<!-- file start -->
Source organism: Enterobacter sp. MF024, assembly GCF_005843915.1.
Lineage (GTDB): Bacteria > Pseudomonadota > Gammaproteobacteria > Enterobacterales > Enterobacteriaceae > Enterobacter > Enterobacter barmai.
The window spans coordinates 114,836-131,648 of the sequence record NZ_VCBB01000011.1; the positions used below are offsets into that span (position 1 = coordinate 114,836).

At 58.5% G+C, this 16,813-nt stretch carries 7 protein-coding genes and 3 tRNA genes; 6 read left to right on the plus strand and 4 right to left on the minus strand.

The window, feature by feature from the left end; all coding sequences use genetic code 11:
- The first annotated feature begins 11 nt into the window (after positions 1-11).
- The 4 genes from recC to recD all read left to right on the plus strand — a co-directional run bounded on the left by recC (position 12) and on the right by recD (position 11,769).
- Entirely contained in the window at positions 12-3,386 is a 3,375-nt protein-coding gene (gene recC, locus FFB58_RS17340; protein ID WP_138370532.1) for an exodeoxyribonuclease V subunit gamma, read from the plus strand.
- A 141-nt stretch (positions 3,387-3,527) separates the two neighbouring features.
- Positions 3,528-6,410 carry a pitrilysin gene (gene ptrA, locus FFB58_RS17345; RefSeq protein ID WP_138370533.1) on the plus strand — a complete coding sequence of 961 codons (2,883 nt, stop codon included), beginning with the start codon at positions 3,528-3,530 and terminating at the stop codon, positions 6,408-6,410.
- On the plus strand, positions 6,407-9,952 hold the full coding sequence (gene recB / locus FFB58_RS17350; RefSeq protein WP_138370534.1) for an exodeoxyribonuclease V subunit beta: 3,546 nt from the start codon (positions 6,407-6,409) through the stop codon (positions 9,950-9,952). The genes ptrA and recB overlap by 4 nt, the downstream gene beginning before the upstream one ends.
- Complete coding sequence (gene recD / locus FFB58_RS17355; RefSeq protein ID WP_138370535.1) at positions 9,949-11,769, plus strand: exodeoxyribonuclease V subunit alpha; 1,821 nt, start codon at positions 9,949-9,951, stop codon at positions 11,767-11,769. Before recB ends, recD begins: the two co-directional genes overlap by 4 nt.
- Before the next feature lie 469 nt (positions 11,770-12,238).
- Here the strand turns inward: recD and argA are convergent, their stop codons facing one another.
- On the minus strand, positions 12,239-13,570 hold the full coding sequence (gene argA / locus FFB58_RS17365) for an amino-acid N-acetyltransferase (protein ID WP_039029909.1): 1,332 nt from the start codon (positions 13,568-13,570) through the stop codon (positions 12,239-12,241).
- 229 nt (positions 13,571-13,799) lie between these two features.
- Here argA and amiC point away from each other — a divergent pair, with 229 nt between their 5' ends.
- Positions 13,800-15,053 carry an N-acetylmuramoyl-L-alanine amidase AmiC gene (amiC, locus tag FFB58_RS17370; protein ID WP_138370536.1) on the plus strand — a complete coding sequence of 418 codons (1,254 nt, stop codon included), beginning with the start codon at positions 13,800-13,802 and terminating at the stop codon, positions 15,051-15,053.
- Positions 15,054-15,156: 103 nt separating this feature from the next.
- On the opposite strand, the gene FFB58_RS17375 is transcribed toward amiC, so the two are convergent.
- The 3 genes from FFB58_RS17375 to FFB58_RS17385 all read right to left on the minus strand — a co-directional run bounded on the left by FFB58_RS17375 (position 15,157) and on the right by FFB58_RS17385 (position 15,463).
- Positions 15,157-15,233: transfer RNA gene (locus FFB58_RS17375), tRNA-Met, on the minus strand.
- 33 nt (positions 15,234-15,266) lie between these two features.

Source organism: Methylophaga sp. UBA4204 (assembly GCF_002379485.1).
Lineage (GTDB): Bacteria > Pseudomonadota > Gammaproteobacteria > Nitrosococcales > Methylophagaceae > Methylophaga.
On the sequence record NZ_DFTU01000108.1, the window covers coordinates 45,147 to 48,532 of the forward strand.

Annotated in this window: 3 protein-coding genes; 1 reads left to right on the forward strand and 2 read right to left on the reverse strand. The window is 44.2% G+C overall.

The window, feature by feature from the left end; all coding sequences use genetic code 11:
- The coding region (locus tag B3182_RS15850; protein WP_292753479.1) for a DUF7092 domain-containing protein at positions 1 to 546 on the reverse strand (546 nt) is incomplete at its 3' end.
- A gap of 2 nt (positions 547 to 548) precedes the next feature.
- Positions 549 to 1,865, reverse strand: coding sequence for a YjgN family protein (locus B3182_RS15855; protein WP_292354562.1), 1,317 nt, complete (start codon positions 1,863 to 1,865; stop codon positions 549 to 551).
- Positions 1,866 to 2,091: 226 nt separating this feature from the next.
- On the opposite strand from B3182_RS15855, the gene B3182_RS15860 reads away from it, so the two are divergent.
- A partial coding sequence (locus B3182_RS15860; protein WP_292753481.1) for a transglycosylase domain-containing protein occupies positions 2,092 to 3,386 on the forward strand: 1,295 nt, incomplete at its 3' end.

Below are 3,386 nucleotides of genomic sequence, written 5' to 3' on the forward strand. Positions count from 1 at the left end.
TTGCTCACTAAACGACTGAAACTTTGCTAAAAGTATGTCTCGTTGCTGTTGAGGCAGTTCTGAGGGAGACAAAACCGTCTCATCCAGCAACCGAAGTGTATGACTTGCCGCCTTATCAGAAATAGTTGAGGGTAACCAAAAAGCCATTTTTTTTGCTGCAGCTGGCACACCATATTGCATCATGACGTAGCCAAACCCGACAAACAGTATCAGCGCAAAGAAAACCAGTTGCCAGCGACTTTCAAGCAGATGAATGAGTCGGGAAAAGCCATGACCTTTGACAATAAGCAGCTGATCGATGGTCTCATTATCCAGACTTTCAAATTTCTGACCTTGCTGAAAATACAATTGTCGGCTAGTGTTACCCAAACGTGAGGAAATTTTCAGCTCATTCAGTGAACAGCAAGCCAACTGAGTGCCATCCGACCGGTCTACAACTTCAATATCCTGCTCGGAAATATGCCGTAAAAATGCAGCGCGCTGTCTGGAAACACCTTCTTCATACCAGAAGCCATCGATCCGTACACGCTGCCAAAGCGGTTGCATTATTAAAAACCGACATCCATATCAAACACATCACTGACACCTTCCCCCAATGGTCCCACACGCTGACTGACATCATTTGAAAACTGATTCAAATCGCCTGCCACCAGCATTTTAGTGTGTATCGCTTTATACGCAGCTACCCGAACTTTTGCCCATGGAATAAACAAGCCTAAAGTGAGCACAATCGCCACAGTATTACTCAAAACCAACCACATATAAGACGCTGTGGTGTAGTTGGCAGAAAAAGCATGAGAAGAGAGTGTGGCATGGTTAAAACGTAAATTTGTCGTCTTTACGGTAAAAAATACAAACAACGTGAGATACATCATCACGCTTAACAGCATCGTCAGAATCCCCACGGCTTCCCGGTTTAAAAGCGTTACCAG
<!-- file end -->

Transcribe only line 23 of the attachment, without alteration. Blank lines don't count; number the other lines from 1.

- 33 nt (positions 15,234-15,266) lie between these two features.